Monthly Archives: November 2019
Cecil John Street, the author behind the two pseudonyms of John Rhode and Miles Burton, was certainly prolific. Over a 35 year career writing detective novels from roughly 1925 to 1960, he wrote more or less continually at the rate of something like 4 books a year, to end with not far short of 150 novels to his name, or rather to his pseudonyms.
He was at the peak of his popularity in the 1930s and 1940s and I’ve written before about his books published in Services Editions for servicemen in the Second World War. They appeared as part of the long series of Services Editions from Collins White Circle, the books having been originally published in the Collins Crime Club series.
Collins also had a close connection with Albatross Books, the European publisher of English Language novels launched in 1932, to rival the long-established Tauchnitz business. Ian and William Collins were on the board of Albatross and were instrumental in the launch a year later of the Albatross Crime Club. All the titles for this series came from the Collins Crime Club and the books were initially printed for Albatross by Collins in Scotland.
John Rhode featured early in the series, with ‘The motor rally mystery’, a new Dr. Priestley novel, included in the first batch of titles. Numbering for the Crime Club titles started from 101 and ‘The motor rally mystery’ is number 105. ‘The Claverton mystery’ was not far behind at number 114, later in 1933, and ‘The Robthorne mystery’ at number 122, early in 1934.
The first two titles would originally have had a transparent dustwrapper, as on The Claverton Mystery above, although few of these survive and those that do are usually torn and tattered. Later issues had a paper dustwrapper in the same design as the book. Most of the early books in the series are not too difficult to find now, although the Rhode and Burton books seem to be a bit harder, and certainly more expensive than most other books in the series. I don’t think any of the books were reprinted, so all copies are first printings.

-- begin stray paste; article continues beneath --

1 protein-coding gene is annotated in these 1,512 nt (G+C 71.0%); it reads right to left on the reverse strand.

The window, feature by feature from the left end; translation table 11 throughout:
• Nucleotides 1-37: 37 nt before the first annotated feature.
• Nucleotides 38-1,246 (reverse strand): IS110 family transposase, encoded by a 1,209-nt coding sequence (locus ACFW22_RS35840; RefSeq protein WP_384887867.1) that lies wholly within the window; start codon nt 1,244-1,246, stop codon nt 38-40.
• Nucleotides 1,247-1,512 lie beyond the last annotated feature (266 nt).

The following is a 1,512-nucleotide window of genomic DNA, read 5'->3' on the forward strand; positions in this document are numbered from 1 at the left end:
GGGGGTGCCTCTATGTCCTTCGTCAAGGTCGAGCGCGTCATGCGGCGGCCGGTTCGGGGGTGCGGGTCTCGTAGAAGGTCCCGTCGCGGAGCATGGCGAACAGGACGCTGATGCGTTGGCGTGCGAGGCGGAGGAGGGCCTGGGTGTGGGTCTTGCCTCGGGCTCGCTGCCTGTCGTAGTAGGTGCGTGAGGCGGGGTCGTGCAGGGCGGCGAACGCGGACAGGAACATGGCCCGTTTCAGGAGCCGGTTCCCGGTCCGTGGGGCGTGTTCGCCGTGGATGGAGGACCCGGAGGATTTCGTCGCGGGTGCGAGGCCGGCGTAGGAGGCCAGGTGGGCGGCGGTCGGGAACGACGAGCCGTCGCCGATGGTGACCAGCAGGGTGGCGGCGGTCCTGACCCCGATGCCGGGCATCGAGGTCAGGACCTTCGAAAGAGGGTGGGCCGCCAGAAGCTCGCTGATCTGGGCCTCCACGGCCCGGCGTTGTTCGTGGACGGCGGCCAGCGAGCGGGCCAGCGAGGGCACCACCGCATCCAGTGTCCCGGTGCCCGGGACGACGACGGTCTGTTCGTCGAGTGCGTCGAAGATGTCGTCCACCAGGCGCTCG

Each of the first three books was published in Albatross only very shortly after first hardback publication in the UK and long before any of them appeared in UK paperback editions. After that though, a gap was allowed to build up between first publication in the UK and publication in the Albatross series. So ‘Shot at dawn’, first published in the UK in 1934, didn’t appear in Albatross (as volume 136) until 1935. By the end of that year, with the Crime Club series having reached 45 volumes, there were still only four titles by John Rhode and none by Miles Burton.
That was to change though, as a rush of new titles started to appear in 1936. ‘Hendon’s first case’, another Rhode novel, came first as volume 148 of the series, followed by ‘The milk churn murder’, the first Burton title, as volume 150. From then on a pattern was established of issuing Rhode and Burton titles alternately. ‘Mystery at Olympia’ by Rhode appeared as volume 154 and ‘Death in the tunnel’ by Burton as volume 155, both still in 1936. Then in 1937, ‘Death at breakfast’ by Rhode as volume 161, ‘Murder of a chemist’ by Burton as volume 163, ‘In face of the verdict’ by Rhode as 167, ‘Where is Barbara Prentice?’ by Burton as 178 and ‘Death in the Hopfields’ by Rhode as 186.
Then, as far as I can tell, there was a bit of a pause, accompanied by a change of printer and a change in the numbering system. Volume numbers from 188 to 200 seem never to have been used, and all future Albatross Crime Club titles are numbered in the 400s and mixed in with Albatross Mystery Club titles. The Mystery Club had been launched in 1937 for books that didn’t fit into the Collins definition of what a Crime novel should be, with numbers starting at 401.
Numbers 401 to 409 are all Mystery Club titles published in 1937 and printed in Scotland. But from 410 onwards, Crime Club and Mystery Club titles alternate in a more or less regular pattern, and all are printed in Germany, starting in May 1938. In June ‘Death at the Club’ by Miles Burton appeared as volume 414 and then in September ‘Death on the Board’ by Rhode as volume 422. Volume 436 in April 1939 was ‘Murder in Crown Passage’ by Burton and finally, volume 440 was ‘Proceed with caution’ by Rhode. These later titles seem more difficult to find now, although I’m not clear whether this is because of lower print numbers or because of disruption caused by the war that was about to break out.
Certainly the war ended the series in late 1939 and the final tally of 11 John Rhode titles and 6 from Miles Burton gives a total of 17 books for Cecil Street, just ahead of Agatha Christie and more than for any other author in the Albatross Crime Club series.